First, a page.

Most workers have a written contract with their employers, and those contracts impose obligations on both parties while employment arrangements remain active, as well as some obligations that may persist for several years after the relationship ends. Restrictive covenants are common inclusions in modern employment contracts that continue to have authority after someone ends a job. Especially when someone works as a manager, executive or other highly paid professional, their employer may want to prevent them from harming the company after they leave their position.
Many people have heard of non-compete agreements, which prevent someone from starting a competing business or going to work for one for a certain amount of time after ending a job with an employer. People are also often generally familiar with non-disclosure agreements, which prevent a worker from sharing details about how a company operates or other important trade secrets. Fewer people are familiar with non-solicitation agreements, which are also popular restrictive covenants. What can a non-solicitation agreement prevent a worker from doing?
Former workers cannot reach out to their contacts associated with their job
The primary purpose of a non-solicitation agreement is to prevent an employee from abusing the professional connections that they develop during their employment to undermine a company’s operations. The specific language that the employer includes in the contract will determine what impact it has.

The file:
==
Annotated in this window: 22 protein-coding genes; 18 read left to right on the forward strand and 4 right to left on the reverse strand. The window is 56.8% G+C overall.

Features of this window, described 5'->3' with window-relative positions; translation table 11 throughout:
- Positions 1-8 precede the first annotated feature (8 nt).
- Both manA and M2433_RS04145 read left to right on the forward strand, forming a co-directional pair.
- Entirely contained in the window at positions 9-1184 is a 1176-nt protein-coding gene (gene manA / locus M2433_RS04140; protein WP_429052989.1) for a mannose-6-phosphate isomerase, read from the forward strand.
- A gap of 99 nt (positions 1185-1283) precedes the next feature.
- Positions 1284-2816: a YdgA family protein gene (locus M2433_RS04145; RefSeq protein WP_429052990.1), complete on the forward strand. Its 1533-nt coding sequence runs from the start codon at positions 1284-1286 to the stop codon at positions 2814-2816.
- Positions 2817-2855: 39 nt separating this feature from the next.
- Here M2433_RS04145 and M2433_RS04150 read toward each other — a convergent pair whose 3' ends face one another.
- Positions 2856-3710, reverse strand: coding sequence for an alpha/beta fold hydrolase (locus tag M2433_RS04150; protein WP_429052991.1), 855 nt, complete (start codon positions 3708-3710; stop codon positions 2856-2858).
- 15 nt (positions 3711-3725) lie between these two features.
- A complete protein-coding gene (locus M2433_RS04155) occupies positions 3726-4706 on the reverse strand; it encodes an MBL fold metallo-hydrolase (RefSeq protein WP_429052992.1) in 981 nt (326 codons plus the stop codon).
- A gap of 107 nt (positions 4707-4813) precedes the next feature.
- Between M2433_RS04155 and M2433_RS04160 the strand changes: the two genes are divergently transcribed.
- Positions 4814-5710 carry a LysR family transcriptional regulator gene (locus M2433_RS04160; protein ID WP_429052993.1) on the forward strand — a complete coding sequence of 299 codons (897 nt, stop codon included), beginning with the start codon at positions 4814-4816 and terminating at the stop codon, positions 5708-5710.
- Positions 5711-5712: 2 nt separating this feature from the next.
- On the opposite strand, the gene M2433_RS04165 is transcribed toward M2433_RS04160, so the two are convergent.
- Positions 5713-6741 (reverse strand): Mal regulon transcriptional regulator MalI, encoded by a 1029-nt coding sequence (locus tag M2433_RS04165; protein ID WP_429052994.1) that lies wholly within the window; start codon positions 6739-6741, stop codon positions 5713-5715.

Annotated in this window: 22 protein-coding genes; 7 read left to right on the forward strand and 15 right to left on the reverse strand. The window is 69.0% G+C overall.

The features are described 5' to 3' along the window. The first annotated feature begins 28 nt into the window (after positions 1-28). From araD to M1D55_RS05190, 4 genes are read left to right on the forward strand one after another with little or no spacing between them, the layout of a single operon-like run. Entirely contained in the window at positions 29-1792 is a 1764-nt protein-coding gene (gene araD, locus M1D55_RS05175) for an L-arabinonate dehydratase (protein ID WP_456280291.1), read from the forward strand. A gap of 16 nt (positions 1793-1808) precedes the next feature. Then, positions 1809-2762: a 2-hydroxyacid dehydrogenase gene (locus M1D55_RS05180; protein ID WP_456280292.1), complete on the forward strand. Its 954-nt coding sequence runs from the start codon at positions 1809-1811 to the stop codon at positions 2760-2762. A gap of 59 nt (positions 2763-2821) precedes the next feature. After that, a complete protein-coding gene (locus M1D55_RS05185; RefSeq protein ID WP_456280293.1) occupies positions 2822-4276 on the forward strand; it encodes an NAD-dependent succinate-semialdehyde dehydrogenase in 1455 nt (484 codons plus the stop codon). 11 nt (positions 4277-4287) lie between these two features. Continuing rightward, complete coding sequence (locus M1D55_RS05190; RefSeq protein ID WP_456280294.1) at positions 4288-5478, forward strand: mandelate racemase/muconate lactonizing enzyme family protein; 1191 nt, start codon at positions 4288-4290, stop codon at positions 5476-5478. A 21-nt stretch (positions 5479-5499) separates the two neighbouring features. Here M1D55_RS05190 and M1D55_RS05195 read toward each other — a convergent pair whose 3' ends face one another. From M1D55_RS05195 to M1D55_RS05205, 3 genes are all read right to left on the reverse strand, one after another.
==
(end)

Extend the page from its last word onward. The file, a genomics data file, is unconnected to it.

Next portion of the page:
Sometimes, the primary objective of a non-solicitation agreement is to keep an employee from attempting to lure clients or customers away from a company after they leave. Otherwise, anyone in a managerial or sales position could potentially leverage the relationships they develop during their employment to harm the business that offered them a job.
It is also possible for a non-solicitation agreement to specifically prohibit any attempt to recruit co-workers for a job at a business they started or a company that recently hired them. Non-solicitation agreements, like other restrictive covenants, typically can only last for a set amount of time and require that the person making concessions receives something of valuable consideration for signing the agreement. Often, the job offer is that valuable consideration.
Understanding the clauses that employers include in their employment contracts may facilitate negotiations during the onboarding process and can clarify for a worker and a business alike whether or not future economic activities might lead to a lawsuit.